The British economy continues to wrangle with very weak growth even as consumers are being hammered by surging prices. The result is an inflation rate double the target Ã¢â‚¬Å“idealÃ¢â‚¬Â of two percent annual inflation. And while the last few years have not been a walk in the park, there appears little prospect for immediate relief.
In a speech delivered in mid December, Charles Bean, Deputy Governor for Monetary Policy and member of the Monetary Policy Committee (MPC), noted that the economy is showing signs of improvement, but cautioned that Ã¢â‚¬Å“it may be some while yet before normality is restoredÃ¢â‚¬Â.
That assessment was made four months ago and one would be hard-pressed to see any progress since then. Indeed, for the first quarter of the year, the situation may have actually worsened.
For four straight quarters in 2010, Gross Domestic Product made positive gains yet for the first quarter of this year, GDP actually fell by 0.5 percent. Despite this, the government still expects growth for the full year to be in the range of 1.7 percent Ã¢â‚¬â€œ this may prove to be a bit optimistic.
Last week, the International Monetary Fund (IMF) reduced its outlook for the UK from 2 percent growth to 1.7 percent. The Organization for Economic and Development (OECD) cut its position even deeper dropping its earlier 1.7 percent prediction to just 1.5 percent. This makes it unanimous Ã¢â‚¬â€œ the 2011 perspective for the British economy is actually bleaker now than at the beginning of the year.
Adding to the quandary is that consumer prices are rising at a much faster rate than overall growth. According to BritainÃ¢â‚¬â„¢s Office for National Statistics, consumer prices rose another four percent in March following a 4.4 percent increase in February. The resulting inflation is rapidly outpacing gains in salaries and wages and is seriously undermining consumer buying power.
Consumer Price Index Ã¢â‚¬â€œ Annualized Rate
Nov 2010 Ã¢â‚¬â€œ 3.2%
Dec 2010 Ã¢â‚¬â€œ 3.3%
Jan 2011 Ã¢â‚¬â€œ 4.0%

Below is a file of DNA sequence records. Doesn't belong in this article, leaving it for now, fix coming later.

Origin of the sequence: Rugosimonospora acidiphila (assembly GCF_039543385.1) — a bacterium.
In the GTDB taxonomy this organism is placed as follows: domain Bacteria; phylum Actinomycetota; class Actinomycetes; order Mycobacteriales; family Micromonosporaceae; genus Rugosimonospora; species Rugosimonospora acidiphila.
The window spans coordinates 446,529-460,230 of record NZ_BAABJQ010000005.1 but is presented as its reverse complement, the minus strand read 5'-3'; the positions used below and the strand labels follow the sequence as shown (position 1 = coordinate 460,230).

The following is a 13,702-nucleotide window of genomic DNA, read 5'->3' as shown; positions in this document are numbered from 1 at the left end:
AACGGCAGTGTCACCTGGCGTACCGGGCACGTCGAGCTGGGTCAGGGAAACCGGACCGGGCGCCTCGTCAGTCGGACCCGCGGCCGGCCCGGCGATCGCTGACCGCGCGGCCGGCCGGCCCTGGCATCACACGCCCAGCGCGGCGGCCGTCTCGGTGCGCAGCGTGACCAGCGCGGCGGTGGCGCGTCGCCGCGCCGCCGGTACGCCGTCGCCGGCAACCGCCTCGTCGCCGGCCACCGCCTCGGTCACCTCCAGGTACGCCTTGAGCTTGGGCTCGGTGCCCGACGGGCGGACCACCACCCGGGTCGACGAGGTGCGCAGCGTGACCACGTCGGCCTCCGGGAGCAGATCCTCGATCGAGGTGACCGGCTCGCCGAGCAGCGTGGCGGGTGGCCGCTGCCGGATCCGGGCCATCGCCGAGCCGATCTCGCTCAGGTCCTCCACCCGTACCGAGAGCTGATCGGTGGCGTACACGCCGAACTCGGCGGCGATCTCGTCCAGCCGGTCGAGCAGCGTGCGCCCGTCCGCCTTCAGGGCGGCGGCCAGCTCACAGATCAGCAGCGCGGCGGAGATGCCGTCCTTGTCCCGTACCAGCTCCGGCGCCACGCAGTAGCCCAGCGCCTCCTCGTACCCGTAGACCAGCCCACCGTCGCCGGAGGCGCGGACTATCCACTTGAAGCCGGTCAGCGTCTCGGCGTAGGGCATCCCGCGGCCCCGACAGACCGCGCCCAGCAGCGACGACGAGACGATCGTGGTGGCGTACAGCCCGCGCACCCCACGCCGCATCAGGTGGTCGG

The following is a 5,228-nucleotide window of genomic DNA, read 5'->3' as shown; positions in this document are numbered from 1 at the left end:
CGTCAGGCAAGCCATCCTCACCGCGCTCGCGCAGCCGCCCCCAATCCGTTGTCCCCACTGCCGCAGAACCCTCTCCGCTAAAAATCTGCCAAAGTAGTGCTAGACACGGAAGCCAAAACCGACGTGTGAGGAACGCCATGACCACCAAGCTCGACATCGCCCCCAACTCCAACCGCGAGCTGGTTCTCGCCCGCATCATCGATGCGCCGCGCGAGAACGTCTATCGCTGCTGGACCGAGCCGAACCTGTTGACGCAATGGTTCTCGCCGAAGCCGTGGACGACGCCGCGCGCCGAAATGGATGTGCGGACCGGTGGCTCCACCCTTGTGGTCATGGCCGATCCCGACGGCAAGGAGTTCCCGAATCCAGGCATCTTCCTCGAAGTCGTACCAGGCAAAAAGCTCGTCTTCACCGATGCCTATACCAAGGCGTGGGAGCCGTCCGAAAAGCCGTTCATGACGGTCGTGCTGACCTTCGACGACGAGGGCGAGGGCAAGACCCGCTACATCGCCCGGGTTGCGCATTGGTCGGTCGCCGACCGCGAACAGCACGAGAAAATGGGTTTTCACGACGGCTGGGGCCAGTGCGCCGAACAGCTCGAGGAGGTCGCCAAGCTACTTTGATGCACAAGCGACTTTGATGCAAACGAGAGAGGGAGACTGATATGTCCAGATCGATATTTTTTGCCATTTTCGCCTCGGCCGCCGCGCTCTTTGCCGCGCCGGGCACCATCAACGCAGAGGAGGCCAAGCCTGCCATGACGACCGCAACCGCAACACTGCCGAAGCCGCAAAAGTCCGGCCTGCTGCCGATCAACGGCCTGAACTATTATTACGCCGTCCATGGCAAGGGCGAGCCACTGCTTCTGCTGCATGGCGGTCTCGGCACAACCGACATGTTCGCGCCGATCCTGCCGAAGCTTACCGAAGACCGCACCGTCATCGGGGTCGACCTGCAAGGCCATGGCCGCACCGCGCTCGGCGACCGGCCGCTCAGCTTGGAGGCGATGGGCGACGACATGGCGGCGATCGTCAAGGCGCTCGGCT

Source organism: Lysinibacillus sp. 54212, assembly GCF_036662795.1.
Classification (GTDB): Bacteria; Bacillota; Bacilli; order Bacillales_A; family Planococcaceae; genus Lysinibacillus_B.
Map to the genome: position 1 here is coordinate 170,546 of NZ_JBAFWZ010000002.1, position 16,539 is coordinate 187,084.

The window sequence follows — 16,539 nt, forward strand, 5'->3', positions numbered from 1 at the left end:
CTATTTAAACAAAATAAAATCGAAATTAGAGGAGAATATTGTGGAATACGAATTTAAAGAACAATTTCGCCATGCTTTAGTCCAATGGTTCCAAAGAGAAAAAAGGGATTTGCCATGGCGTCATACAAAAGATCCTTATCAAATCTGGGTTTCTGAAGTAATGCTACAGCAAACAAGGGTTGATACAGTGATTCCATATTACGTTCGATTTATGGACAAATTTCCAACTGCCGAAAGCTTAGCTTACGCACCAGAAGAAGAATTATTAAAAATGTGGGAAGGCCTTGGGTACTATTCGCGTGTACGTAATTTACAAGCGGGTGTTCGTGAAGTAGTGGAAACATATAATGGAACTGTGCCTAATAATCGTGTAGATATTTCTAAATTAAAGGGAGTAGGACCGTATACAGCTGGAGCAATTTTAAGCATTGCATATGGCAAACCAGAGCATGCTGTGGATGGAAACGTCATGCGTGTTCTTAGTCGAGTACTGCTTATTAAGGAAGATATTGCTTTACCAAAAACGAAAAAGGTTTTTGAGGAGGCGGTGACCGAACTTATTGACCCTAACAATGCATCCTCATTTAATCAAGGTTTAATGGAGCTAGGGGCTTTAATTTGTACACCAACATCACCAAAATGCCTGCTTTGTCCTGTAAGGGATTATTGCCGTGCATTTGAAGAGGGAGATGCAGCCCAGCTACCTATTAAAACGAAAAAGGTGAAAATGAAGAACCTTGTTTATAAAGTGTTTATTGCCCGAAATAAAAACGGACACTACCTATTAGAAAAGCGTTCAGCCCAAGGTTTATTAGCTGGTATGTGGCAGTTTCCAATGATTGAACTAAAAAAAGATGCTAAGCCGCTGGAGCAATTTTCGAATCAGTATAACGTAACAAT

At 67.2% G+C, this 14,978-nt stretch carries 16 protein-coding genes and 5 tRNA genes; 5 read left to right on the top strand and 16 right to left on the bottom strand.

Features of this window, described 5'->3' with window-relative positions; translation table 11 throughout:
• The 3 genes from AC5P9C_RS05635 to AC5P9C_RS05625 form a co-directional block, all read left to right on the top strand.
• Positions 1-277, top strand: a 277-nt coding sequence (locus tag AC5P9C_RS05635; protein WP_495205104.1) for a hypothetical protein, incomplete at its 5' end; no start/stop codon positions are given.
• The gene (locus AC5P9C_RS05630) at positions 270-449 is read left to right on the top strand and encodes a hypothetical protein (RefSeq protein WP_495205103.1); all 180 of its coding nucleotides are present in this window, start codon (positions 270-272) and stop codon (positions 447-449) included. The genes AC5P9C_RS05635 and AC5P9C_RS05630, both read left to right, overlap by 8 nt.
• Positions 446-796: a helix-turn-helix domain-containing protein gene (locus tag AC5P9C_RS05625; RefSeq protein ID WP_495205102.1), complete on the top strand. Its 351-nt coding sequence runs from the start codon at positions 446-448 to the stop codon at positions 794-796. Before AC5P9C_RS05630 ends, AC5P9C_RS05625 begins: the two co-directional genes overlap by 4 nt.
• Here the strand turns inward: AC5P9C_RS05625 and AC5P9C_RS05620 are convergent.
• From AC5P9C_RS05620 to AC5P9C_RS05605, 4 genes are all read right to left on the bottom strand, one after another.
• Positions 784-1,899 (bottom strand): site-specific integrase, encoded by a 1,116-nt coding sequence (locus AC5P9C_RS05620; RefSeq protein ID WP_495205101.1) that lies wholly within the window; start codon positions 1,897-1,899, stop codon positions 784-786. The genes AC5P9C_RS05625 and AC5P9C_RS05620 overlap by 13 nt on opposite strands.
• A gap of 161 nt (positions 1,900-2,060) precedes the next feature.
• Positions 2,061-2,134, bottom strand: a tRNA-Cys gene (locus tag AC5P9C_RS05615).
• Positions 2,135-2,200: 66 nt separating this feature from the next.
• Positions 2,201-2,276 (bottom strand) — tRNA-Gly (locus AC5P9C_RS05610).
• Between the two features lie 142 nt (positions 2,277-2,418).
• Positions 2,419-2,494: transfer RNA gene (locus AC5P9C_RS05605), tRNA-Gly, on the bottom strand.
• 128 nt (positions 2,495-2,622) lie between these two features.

Feb 2011 Ã¢â‚¬â€œ 4.4%
Mar 2011 Ã¢â‚¬â€œ 4.0%
Will Get Worse Before It Gets Better
Like several other developed economies, England faces a huge deficit made worse by the recessionÃ¢â‚¬â„¢s double whammy of reduced tax revenues and greater expenses arising from monetary stimulus to support the economy. Truth be told however, Britain has struggled with deficits for many years now and the situation has finally reached the point where it can no longer be ignored. Even with higher revenues expected this year, the budget shortfall for the current year is estimated at Ã‚Â£140 billion (US$228.5 billion).
In its last budget, the government outlined plans to introduce significant spending cuts to the tune of Ã‚Â£83 billion (US$133.5 billion) over the next four years. This is thought to be sufficient to balance the budget assuming higher government revenue as the economy recovers. This also assumes that the spending cuts will not impact those revenues and this is where things tend to get a bit sticky.
For the past six months, Bank of England Governor Mervyn King has argued against hiking interest rates to deal with the mounting inflation. King defends his position by blaming rising food and energy costs for a Ã¢â‚¬Å“temporaryÃ¢â‚¬Â spike in consumer prices suggesting that Ã¢â‚¬Å“coreÃ¢â‚¬Â inflation is actually quite low. King also suggests that as the impact of governmentÃ¢â‚¬â„¢s spending cuts take effect, overall growth could decline even further.
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